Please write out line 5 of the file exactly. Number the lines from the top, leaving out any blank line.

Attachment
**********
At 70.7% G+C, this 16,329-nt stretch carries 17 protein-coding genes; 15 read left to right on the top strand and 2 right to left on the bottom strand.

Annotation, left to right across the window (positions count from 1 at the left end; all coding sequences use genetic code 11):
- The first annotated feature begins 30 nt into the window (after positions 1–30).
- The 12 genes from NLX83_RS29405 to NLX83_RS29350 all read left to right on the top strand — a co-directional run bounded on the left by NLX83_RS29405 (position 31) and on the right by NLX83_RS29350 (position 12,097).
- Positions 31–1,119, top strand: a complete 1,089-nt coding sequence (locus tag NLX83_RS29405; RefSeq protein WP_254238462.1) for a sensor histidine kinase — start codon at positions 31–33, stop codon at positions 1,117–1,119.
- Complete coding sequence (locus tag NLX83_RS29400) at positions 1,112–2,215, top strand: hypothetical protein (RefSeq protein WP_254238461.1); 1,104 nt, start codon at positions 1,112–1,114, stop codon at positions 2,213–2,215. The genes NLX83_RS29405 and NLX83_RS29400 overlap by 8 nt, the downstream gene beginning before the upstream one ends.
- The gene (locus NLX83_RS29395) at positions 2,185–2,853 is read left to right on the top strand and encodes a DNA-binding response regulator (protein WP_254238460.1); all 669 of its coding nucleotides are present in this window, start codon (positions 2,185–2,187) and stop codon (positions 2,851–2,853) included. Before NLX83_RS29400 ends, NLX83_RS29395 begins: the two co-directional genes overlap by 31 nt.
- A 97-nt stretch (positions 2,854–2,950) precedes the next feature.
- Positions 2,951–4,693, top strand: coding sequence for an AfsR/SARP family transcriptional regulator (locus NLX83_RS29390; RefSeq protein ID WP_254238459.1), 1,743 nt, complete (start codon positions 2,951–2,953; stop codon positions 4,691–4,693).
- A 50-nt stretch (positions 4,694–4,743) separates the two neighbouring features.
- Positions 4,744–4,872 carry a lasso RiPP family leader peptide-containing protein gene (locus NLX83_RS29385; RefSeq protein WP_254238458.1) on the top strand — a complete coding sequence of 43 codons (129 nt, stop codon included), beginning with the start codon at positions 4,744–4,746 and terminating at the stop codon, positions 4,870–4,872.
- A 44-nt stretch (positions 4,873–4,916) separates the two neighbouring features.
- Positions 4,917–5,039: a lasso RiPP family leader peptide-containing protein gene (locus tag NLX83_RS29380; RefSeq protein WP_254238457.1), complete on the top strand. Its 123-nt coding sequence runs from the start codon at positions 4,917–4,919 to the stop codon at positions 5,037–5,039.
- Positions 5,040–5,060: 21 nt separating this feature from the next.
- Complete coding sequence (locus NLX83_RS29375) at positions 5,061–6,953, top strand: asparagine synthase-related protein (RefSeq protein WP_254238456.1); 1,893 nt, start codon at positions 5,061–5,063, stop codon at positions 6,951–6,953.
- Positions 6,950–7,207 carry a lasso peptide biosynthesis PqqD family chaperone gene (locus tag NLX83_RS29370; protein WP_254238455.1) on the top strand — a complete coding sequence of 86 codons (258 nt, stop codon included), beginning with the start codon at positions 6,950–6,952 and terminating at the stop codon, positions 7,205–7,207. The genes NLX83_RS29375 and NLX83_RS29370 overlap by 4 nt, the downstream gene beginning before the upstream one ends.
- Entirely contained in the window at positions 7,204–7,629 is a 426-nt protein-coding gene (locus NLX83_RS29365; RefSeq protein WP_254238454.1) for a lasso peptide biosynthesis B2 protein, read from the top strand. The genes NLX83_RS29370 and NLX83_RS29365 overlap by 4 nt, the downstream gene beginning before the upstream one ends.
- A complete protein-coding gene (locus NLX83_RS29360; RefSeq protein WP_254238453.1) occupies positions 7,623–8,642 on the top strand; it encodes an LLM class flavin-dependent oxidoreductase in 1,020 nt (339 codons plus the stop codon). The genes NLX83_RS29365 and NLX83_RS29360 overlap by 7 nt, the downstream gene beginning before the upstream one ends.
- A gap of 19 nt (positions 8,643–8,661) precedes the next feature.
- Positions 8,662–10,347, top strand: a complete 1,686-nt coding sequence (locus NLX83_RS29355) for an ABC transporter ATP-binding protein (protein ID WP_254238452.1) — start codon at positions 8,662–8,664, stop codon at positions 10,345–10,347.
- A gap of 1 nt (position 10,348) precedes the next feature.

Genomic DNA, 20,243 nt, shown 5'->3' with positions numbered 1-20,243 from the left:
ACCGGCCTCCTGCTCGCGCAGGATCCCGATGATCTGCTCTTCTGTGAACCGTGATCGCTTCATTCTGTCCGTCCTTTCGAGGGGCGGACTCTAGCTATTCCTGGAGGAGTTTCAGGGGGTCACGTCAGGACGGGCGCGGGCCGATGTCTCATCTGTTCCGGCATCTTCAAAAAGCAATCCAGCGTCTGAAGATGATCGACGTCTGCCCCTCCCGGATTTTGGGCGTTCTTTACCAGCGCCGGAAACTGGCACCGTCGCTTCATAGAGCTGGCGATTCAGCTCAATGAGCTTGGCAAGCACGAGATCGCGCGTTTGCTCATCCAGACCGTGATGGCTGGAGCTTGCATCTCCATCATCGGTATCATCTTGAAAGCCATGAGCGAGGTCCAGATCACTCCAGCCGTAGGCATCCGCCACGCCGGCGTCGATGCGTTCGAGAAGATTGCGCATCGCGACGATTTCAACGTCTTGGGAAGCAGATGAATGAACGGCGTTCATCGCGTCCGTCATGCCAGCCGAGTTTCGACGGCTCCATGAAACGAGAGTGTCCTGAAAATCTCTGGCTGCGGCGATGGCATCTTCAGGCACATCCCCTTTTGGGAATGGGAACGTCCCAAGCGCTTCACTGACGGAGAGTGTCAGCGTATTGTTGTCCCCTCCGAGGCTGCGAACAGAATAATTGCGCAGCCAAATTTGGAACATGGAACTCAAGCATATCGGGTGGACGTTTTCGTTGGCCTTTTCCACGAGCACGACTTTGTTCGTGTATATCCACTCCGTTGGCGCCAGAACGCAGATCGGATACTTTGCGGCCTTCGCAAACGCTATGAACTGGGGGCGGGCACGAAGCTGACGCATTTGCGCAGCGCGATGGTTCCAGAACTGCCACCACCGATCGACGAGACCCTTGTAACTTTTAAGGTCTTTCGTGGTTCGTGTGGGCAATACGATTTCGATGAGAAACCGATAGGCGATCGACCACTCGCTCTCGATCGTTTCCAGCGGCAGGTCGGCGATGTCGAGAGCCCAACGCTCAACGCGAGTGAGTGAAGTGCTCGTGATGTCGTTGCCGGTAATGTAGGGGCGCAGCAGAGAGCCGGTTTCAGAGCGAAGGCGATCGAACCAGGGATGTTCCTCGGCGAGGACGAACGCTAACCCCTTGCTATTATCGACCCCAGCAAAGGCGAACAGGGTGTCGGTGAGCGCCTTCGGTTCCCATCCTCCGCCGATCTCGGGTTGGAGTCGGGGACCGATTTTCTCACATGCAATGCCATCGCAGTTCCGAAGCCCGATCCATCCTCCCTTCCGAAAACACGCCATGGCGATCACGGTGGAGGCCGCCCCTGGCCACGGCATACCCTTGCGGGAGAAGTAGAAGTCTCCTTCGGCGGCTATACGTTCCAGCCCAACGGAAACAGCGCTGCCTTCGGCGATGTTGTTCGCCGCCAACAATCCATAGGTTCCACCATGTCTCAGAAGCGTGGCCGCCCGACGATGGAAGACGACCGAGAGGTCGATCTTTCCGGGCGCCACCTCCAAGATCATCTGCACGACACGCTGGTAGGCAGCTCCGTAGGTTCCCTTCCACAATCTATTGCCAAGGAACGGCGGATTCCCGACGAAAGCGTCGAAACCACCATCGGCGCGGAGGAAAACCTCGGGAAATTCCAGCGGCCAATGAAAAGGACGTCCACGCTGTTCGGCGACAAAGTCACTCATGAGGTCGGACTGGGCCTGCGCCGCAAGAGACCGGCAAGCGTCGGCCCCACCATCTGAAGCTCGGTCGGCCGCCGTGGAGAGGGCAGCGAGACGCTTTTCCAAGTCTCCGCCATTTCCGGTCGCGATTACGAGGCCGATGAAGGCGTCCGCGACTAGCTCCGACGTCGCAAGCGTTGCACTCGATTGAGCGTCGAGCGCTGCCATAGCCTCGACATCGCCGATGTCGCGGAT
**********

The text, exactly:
- Positions 31–1,119, top strand: a complete 1,089-nt coding sequence (locus tag NLX83_RS29405; RefSeq protein WP_254238462.1) for a sensor histidine kinase — start codon at positions 31–33, stop codon at positions 1,117–1,119.